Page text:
I would highly recommend a night out at Nouri in Singapore. It’s pricey, but absolutely worth it. I will definitely be keeping an eye out to see what Chef Ivan Brehm and his team get up to in the future. 11/10 would absolutely do again.

Bangkok snippets

For a ten day trip, it didn’t feel like we did a lot of truly touristy stuff in Bangkok (which is probably because I smashed a couple of days in Cambodia into the middle of it)… but some of the highlights were 1) Gamer booking us a fancy dinner at Aksorn – a really nice Michelin star restaurant that does traditional Thai food in a small rooftop, open kitchen restaurant. The food was amazing! Red duck curry has now been officially ruined for me for life – as the insipid pathetic offerings that pass for red duck curry in Australian restaurants is truly dismal in comparison. *sad face*. There was a fair bit of wine twonking as Gamer is fond of international wines, whereas I am mostly familiar with boutique Australian vineyards.

Afterwards, we went to some weird tropics bar where everyone was ordering weird umbrella encumbered cocktails served in carved out baby pineapples (Thai pineapples are a fraction of the size of the ones we usually get at home – and much much sweeter)… at the time I remember thinking, ‘Why the fuck are all these highly intelligent people choosing to spend their time and money in an OUTDOOR venue when it’s stinking hot and humid?!? Where’s the AC people?’ As it turns out, I should be thanking them, the guy I was sitting beside and chatting with, tested positive for Covid like two days later! Yay, hot and sticky outdoor drinking, I guess? *shrug*

Another interesting stop we did was to the ICONSIAM shopping centre which to me if more affectionately known as the Brand Whore Mall – there was everything from Armani and BVLGARI to Burberry to Yves St Laurent and Zegna, plus every expensive twonky thing in between. Floors and floors of huge, largely empty but over staffed luxury brands everywhere. The most interesting area of the centre though was the ICONSIAM Floating Market that was built in the bottom of the shopping centre, which was less ‘floating market’ and rather more, ‘we build a fucking fish pond and plonked some colourful Thai-looking boats in it’! Totes for the tourists… but cute enough. I think we probably dropped a grand total of about $20 there grabbing a bite to ear. Not so exciting imho… but I’m not their target demographic; my clothes and shoes are chosen 100% for comfort and preferred colour, not name brands, and I’ve been using the same $90 nylon cross body handbag for probably close to 8 years now. 😛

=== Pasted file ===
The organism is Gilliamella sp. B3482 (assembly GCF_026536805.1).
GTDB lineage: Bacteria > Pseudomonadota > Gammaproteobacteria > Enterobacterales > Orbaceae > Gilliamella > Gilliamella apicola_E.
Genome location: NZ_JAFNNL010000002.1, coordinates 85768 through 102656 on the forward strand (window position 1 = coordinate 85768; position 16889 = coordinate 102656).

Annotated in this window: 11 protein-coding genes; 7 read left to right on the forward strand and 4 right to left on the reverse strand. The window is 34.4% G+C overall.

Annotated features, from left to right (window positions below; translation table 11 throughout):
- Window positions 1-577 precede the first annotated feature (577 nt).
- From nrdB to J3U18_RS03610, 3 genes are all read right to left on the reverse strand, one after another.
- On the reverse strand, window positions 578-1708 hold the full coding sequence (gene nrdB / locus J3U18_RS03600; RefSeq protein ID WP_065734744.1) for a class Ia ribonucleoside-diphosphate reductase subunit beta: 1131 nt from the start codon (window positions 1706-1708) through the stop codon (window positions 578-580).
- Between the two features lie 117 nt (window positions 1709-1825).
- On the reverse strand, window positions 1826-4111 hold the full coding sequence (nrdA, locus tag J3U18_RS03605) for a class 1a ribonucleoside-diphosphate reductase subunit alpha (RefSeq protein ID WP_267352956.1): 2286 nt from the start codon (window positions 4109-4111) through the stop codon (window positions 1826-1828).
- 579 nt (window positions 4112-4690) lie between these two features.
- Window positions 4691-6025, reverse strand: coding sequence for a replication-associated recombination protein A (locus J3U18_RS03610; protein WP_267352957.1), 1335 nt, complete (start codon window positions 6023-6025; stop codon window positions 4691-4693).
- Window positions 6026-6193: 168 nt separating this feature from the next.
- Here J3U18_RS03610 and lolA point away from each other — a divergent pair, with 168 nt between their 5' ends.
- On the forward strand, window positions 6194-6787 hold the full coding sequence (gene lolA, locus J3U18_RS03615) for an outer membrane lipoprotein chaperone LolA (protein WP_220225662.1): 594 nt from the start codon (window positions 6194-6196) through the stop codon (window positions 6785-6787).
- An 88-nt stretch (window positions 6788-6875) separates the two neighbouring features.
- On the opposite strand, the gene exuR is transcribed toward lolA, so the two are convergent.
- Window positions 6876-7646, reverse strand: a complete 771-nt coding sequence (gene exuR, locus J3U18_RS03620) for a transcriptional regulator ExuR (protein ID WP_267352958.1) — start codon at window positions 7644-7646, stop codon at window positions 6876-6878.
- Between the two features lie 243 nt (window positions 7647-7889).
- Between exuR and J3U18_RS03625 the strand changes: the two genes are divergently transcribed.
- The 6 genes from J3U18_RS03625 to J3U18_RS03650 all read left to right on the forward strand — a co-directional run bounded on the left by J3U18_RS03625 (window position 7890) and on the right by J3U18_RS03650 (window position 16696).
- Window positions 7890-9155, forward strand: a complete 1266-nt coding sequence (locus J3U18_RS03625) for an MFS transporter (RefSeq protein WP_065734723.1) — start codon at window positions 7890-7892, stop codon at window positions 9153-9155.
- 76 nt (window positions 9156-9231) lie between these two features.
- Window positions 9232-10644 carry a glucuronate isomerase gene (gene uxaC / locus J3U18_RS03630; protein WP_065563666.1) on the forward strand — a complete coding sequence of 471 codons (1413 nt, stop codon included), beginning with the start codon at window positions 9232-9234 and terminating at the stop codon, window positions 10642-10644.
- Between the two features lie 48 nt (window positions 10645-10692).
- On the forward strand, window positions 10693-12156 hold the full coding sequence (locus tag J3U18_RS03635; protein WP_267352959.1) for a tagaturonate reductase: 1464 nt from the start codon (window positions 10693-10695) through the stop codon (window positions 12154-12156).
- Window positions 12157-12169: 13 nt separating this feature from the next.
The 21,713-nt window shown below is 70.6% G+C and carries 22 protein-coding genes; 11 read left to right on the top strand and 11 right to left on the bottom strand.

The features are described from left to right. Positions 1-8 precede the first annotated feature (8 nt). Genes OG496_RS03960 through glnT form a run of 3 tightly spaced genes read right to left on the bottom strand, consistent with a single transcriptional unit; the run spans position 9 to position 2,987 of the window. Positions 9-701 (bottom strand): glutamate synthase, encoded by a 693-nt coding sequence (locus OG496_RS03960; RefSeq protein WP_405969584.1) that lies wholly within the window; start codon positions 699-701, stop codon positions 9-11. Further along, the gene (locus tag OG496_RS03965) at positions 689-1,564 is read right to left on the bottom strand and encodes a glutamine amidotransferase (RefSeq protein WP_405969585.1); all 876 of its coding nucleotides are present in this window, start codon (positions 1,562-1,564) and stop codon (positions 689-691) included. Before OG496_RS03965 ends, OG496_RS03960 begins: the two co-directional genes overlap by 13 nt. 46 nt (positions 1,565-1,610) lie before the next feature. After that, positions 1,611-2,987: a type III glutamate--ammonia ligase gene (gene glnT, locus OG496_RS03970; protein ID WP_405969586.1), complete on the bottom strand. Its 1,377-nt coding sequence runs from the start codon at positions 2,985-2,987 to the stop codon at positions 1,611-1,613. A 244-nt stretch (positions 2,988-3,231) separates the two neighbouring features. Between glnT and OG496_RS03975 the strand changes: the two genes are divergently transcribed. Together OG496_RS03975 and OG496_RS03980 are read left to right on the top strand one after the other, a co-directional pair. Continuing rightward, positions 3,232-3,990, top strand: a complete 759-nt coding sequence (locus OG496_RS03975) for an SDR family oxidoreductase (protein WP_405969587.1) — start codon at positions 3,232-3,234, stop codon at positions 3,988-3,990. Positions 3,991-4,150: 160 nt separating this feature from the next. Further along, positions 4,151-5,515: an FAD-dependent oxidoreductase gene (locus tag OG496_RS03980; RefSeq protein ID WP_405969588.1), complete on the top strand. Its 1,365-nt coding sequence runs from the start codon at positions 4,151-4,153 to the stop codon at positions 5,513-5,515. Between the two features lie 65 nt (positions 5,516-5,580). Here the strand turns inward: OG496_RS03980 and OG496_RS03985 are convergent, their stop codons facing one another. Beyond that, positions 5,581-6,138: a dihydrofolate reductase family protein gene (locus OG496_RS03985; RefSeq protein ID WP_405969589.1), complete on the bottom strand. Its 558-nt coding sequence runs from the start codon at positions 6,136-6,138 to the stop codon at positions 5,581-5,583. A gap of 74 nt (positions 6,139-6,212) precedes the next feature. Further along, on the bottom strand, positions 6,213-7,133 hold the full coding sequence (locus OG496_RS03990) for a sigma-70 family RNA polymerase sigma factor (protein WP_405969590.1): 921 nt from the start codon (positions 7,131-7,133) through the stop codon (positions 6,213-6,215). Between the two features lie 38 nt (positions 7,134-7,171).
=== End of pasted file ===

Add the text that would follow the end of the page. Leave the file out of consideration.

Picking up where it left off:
We did manage to go visit the HUGE temple complex at Wat Pho which is the home of Bangkok’s famous Reclining Buddha. The temple has loads of funereal monuments all over the place and seems to be a rabbit warren of monasteries and smaller temples covering an 80,000sqm complex. From what I could find, not a lot is known about the origins of the temple being on this site – they don’t know exactly who founded it and aren’t exactly sure when construction started. It is thought to have been built and heavily expanded on during the reign of King Phetracha, (1688–1703)… hmm never heard of him; oddly enough Thai rulers were never covered in my various history lectures at uni.

Cool statues lined the outside of some of the temple buildings… Yale for scale:

The Reclining Buddha is HUGE! And of course, being such an internationally recognised monument of Bangkok, we ran into a line of people waiting to go in… a line that was slowed down by the need to take off shoes. Now, I travel a lot, and in no small part due to my experiences in Japan, I often travel in slip on shoes – Sketchers are perfect for this sort of light walking in fair weather – and I tend to carry a reusable shopping bag in my purse that can be used for throwing my shoes into in a pinch… seems that this sort of thing isn’t common practice. There were soooo many people with either lace up boots on, or stupid strappy sandals, that needed to sit down in order to take their shoes off and my god did it clog up the entrance and exit areas.